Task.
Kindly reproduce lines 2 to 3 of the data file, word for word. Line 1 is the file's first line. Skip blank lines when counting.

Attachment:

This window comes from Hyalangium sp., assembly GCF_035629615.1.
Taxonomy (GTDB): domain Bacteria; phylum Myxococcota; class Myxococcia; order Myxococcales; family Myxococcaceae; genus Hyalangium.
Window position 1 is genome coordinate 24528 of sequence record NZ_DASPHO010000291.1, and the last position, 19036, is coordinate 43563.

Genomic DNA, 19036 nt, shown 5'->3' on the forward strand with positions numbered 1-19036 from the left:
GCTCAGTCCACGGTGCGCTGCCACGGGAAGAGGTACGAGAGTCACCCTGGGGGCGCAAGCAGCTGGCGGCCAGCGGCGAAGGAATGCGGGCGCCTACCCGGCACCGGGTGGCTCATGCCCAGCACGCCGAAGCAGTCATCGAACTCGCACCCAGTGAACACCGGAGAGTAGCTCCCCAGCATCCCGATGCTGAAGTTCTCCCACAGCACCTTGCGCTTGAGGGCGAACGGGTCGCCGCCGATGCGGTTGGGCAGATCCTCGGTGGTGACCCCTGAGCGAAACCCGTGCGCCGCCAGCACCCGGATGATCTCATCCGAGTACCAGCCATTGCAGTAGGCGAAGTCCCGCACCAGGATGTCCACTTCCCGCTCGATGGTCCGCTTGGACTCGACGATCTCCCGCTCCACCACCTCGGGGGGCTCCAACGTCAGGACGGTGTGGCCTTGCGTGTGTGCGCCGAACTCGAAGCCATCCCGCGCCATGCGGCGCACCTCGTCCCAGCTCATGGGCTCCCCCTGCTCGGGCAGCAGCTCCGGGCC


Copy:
Taxonomy (GTDB): domain Bacteria; phylum Myxococcota; class Myxococcia; order Myxococcales; family Myxococcaceae; genus Hyalangium.
Window position 1 is genome coordinate 24528 of sequence record NZ_DASPHO010000291.1, and the last position, 19036, is coordinate 43563.